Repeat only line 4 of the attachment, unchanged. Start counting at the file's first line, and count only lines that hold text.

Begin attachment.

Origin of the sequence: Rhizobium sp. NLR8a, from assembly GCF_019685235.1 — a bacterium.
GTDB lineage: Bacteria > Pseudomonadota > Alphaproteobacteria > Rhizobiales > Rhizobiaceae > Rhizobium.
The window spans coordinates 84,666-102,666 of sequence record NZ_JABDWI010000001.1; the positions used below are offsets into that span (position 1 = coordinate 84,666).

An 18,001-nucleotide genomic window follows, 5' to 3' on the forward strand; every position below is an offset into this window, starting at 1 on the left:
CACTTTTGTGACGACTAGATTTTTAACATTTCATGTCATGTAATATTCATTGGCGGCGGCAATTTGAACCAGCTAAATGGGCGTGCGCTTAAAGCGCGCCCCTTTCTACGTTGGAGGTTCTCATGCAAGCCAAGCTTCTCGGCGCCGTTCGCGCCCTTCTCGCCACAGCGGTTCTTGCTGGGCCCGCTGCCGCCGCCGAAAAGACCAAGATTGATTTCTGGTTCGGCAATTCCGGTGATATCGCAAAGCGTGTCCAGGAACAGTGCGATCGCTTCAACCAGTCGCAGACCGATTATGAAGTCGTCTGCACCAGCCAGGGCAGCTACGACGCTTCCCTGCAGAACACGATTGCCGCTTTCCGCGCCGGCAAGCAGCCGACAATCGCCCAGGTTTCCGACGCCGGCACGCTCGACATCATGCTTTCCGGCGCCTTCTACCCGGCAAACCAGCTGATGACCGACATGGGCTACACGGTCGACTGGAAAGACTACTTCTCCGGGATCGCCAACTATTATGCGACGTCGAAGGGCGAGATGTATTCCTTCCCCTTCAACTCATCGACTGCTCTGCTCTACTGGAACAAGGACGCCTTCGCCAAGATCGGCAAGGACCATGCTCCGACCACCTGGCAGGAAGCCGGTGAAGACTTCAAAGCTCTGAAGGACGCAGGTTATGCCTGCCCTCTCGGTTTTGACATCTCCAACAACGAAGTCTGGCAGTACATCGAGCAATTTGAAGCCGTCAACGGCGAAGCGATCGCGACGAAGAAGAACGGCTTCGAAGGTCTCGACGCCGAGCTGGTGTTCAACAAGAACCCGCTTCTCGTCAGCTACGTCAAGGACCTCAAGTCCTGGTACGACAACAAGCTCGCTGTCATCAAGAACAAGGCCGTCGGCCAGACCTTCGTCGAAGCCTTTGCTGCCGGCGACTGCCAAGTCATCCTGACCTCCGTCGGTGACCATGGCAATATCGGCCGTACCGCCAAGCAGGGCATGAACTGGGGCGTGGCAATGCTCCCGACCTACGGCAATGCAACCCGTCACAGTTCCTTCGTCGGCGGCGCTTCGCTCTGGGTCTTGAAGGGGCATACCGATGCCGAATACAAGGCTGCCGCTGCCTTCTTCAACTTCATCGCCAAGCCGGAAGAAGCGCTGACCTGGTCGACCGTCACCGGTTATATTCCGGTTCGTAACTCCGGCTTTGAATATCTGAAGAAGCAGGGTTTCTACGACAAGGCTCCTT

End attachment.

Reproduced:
An 18,001-nucleotide genomic window follows, 5' to 3' on the forward strand; every position below is an offset into this window, starting at 1 on the left: